An Erne is a pickleball shot you hit while stepping out of bounds to the side of the non-volley zone. Because of a quirk in pickleball rules, stepping out of bounds allows you to get closer to the net when hitting the shot. However, it takes expertise to execute the Erne. If you choose the wrong moment for it, you'll leave your side of the court wide open for your opponent's return.
Explaining A Pickleball “Erne”
An Erne (pronounced Ernie like the name) is when the player receiving the next shot steps off the court to the right or left of the sideline and situates themself adjacent to the kitchen or non-volley zone.
They are then free to volley the ball back over the net (if they can reach it). The rules of pickleball dictate this shot is legal even though the player is standing in an out-of-bounds position off the pickleball court. A successful Erne is almost impossible to return.
You can watch Erne Perry show you how to execute the Erne in this full video, “Erne Perry Shows Us How To Do The Erne.”
Why Is It Called An Erne?
Erne himself explains the origin of the shot in the video. In the 2010 National Championships in Arizona, Tim Hazenbeller and Erne played against “Coach Mo” (Richard Movsessian) from Florida and his partner Phil Bagley.
Coach Mo had been a long-time player at the Villages resort in Florida. He had a set way of playing where he stood in the same place on one side of the net and hit the ball back and forth, waiting to take advantage of an error from his opponent.
Erne noticed this and saw that Mo always returned the ball to the same place. Perry realized that if he were quick enough, he could disguise a sudden move to one side and volley the ball back at Mo at high speed and an unreturnable angle.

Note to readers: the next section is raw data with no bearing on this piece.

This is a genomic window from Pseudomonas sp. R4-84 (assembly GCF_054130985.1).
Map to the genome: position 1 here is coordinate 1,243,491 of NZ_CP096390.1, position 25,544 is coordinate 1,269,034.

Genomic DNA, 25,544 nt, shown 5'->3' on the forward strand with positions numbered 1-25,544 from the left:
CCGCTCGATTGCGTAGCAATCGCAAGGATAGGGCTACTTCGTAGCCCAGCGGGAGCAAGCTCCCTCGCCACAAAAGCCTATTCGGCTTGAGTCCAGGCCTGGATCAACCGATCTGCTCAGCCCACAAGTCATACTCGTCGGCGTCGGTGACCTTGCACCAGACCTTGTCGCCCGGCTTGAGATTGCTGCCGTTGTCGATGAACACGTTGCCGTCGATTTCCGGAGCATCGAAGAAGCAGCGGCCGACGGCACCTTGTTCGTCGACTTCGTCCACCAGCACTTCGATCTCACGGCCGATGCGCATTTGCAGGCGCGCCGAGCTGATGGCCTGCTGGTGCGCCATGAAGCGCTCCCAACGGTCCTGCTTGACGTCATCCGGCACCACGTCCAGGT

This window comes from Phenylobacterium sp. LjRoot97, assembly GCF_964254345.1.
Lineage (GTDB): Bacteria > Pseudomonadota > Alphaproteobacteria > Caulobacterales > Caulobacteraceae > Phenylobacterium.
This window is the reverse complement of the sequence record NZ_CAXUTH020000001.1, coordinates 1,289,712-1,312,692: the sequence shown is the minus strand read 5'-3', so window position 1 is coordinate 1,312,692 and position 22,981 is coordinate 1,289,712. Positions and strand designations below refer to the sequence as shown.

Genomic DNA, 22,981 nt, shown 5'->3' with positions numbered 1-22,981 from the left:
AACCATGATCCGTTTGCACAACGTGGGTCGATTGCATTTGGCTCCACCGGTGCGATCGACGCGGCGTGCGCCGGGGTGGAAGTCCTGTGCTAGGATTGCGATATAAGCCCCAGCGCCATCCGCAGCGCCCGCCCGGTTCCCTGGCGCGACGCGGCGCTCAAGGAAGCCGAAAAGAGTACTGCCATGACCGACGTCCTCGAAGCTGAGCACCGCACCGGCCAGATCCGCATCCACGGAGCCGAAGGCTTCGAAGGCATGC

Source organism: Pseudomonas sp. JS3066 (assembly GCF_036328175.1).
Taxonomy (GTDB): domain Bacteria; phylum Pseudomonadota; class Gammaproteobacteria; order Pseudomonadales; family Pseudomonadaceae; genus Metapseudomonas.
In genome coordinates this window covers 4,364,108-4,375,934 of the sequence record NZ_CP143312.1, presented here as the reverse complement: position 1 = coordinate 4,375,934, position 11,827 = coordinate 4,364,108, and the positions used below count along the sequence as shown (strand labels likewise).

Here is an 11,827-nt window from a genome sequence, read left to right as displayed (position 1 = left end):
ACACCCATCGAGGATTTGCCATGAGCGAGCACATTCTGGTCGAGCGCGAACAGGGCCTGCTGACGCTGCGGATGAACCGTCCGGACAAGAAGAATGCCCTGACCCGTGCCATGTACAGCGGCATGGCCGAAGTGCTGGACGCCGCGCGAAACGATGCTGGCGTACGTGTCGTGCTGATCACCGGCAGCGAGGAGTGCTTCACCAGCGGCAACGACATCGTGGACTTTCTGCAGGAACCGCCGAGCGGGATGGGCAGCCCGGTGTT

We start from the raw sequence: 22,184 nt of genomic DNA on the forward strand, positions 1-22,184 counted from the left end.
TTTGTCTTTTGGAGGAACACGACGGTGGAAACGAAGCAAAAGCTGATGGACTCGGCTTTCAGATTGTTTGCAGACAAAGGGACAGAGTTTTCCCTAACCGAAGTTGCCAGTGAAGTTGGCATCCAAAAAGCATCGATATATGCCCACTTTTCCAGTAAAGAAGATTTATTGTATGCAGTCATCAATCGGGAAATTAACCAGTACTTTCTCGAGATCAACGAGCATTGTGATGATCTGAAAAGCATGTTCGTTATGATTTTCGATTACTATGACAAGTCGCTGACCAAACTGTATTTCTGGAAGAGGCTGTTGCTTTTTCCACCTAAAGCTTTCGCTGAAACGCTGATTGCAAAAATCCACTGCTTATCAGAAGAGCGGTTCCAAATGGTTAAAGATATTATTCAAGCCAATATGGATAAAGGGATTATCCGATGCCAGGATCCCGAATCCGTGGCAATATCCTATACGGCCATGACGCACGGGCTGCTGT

Perry made that shot five times in one game and led Mo’s partner to scream, “Stop”! Go cross court!” at Mo to make him mix up his game a little and prevent Perry from executing the Erne!
A videographer called Jeff Shank was filming the game and decided to call the shot “The Erne” in recognition of the player who had apparently first used it in competitive play and brought it to national recognition.
Erne admits that he’d been playing that shot for a while before the tournament after an opponent called George Democolis used the same tactic against him in 1993!
How Do You Hit An Erne?
You use an Erne shot when your opponent is close to the net or just behind the kitchen line (or NVZ line). You set the shot up by continually dinking the ball closer and closer to the sideline, so the ball is bouncing almost on it.
It may take a few shots, but when you sense the time is right, and the opponent is concentrating on returning the ball rather than your court position, you suddenly jump sideways off the court, outside of the kitchen, and strike the ball viciously on the volley.
You can hit the ball down the line or cross-court across the opponent.
Timing is essential to execute this advanced shot correctly. You also have to be subtle with your movement and not allow your body language or position to telegraph your intention of sudden sideways movement.
What Makes An Erne Legal?
The “kitchen rule” in pickleball is a rule that determines where a player can stand on the court when hitting a shot. In pickleball, the area near the net is referred to as the “kitchen.”
According to official pickleball rules, a player cannot enter the kitchen (the 7-foot non-volley zone on each side of the net) until the ball has bounced on their side of the court. If a player steps into the kitchen before the ball has bounced, they will lose the point.